June 24, 2007
June 24, 2007
June 27, 2007
Minorities in Engineering
12.106.1 - 12.106.11
A Research Project Involving Minority Students Ray Bachnak, Jack Esparza, Zack Lopez, Allen Anton, Marc Mendez Department of Computing Sciences Texas A&M University Corpus Christi
Students in Engineering Technology at Texas A&M University-Corpus Christi have been working on several funded research projects. This paper describes a project that has involved a good number of minority students. The project involves the design and development of a remotely operated vessel (ROV) that performs data logging in shallow water environments. The ROV employs a sophisticated control system that allows both remote control of the platform by a human operator as well as some measure of autonomous operation. The system transmits environmental data wirelessly via a radio to a control station in real-time. The paper will provide details about the project and most recent developments.
Engineering and engineering technology programs have used research for a variety of purposes, including student recruitment [1, 2], student retention , outreach programs that target minority students , and exposure to engineering research through multidisciplinary projects . Similarly, the engineering technology programs at Texas A&M University-Corpus Christi (A&M-CC) have used applied research projects to help “Recruit, Retain and Graduate a Diverse and Highly Qualified Student Body.” This paper describes a research project in which a good number of minority students have been involved. The project involves the development of a remotely operated vessel used as a supplemental tool for our studies of South Texas Coastal waters. An important application is data collection in shallow water areas - environments that often preclude the use of traditional boats. Data collection in shallow water areas normally requires setting up sensors in several places. In addition to being redundant and time consuming, this task when performed manually has a high probability of disturbing the test area. Obstacles encountered in such environments include difficulty in covering large territories and the presence of inaccessible areas due to a variety of reasons such as a soft bottom or contamination.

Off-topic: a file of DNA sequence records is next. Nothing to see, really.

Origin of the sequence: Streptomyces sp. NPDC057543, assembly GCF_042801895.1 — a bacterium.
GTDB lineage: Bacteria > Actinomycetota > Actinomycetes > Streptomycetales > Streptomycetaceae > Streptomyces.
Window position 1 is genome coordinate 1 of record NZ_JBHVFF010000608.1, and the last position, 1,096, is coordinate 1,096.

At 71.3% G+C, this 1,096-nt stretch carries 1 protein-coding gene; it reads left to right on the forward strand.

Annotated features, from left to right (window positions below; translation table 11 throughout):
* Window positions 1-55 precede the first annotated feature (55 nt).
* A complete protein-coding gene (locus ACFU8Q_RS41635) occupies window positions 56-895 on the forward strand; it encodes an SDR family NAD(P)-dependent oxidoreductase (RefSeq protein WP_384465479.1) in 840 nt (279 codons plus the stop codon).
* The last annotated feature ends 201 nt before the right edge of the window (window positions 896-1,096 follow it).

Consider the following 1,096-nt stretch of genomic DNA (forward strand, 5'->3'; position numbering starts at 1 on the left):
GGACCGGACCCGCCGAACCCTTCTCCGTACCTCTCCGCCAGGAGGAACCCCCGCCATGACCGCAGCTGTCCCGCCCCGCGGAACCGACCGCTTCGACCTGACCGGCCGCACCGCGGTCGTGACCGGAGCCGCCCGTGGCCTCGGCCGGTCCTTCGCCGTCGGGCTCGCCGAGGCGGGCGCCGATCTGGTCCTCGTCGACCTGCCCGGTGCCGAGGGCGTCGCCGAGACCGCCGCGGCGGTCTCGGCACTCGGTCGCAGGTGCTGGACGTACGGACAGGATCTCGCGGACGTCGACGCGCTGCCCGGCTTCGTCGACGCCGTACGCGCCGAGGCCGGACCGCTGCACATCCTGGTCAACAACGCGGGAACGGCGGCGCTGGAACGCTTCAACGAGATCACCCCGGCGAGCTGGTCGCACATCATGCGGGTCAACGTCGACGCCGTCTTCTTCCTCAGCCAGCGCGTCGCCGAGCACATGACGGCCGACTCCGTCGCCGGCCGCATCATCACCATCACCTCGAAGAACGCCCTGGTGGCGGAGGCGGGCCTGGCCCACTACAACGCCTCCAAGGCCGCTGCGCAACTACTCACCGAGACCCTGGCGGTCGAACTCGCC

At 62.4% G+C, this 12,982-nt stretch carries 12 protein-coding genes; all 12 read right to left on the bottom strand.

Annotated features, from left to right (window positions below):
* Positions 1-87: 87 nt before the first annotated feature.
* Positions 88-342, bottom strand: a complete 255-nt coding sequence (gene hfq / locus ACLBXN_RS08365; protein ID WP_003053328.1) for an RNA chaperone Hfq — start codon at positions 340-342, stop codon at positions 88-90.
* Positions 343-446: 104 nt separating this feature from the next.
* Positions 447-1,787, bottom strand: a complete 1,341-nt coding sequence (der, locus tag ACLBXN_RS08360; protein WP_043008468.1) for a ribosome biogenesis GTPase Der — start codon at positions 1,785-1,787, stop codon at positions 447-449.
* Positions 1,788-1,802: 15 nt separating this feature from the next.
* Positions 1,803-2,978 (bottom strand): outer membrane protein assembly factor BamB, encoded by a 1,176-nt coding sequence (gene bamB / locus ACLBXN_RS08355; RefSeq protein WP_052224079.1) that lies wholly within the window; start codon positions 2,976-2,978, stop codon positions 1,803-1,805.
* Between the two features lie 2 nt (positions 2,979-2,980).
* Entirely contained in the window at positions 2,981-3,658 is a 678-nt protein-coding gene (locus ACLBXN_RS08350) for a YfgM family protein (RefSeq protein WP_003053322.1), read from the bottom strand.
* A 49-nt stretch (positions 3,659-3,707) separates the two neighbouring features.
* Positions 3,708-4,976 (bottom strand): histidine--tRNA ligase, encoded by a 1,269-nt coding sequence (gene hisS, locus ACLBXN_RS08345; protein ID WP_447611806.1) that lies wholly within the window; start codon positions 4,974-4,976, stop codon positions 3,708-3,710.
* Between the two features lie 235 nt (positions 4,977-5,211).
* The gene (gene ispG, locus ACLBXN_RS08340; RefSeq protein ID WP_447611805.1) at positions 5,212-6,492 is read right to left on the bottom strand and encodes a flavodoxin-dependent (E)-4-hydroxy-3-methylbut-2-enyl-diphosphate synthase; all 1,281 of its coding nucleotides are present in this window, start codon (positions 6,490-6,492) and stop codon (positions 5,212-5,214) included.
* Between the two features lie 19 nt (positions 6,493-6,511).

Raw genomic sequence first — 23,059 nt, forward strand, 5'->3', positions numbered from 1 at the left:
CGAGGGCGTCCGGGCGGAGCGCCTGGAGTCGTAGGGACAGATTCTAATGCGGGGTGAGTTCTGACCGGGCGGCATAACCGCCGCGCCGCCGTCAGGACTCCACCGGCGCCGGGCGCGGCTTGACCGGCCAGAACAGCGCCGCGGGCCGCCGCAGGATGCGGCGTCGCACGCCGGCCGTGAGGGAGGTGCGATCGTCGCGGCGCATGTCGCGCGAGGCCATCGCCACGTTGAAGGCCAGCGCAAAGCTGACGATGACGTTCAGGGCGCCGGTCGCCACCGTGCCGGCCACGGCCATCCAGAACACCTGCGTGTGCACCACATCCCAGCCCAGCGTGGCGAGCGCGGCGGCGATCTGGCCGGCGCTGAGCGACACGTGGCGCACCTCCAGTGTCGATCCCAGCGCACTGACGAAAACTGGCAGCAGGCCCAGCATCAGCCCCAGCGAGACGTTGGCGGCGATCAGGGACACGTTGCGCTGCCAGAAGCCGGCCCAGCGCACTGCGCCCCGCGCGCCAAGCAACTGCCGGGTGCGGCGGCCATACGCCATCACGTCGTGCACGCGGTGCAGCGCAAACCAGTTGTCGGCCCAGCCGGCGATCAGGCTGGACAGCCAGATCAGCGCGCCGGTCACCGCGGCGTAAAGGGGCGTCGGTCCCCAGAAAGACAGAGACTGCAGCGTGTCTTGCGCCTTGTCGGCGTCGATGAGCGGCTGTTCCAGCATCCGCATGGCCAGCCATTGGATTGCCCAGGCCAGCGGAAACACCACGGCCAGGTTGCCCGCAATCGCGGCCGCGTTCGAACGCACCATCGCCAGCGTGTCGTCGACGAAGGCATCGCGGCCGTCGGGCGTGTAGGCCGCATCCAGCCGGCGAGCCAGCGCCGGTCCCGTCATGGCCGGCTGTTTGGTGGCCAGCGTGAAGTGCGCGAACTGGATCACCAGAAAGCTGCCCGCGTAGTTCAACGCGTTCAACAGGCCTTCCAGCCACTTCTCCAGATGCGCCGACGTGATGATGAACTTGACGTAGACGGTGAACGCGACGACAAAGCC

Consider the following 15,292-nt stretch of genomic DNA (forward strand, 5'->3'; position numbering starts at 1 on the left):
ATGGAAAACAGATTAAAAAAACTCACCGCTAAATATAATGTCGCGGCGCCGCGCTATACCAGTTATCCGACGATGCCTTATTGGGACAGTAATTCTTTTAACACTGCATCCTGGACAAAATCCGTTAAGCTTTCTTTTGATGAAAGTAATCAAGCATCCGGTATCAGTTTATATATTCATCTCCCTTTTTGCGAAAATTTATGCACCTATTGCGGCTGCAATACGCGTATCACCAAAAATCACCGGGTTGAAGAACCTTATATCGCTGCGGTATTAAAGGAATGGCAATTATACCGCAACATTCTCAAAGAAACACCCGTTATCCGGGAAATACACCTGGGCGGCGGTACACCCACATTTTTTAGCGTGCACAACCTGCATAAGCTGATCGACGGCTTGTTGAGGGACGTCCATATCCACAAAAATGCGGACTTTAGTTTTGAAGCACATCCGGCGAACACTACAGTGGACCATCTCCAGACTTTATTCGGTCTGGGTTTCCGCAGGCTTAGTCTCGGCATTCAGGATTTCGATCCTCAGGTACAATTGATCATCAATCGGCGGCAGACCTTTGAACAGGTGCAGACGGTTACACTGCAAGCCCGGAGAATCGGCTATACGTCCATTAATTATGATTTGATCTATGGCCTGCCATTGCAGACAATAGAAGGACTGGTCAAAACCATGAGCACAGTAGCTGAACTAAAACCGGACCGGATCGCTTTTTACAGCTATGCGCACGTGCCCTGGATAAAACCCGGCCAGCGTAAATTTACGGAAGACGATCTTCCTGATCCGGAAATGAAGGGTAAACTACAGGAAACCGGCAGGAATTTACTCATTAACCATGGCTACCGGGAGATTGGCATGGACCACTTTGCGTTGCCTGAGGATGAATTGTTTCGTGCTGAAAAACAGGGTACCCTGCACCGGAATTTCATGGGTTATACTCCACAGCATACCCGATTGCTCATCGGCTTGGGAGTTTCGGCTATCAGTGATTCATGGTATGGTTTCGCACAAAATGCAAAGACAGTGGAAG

Two boats have been designed and constructed so far. The first prototype was led by Wien Lohachit and the second prototype was led by Daniel Davis [6, 7]. The current boat has a 60 inch long hull and 46 inches wide, with a height from rudder bottom to GPS top of 36 inches. The ROV is operated wirelessly through a laptop equipped with a serial port. After launching the program, the user is presented with a screen that displays visual representations of the vessel’s pitch, roll, and rudder position. In the upper left hand corner, a grouping of fields displays the GPS position of the ROV, its current true
Bachnak, R., & Esparza, J., & lopez, Z., & Anton, A., & Mendez, M. (2007, June), A Research Project Involving Minority Students Paper presented at 2007 Annual Conference & Exposition, Honolulu, Hawaii. 10.18260/1-2--1826
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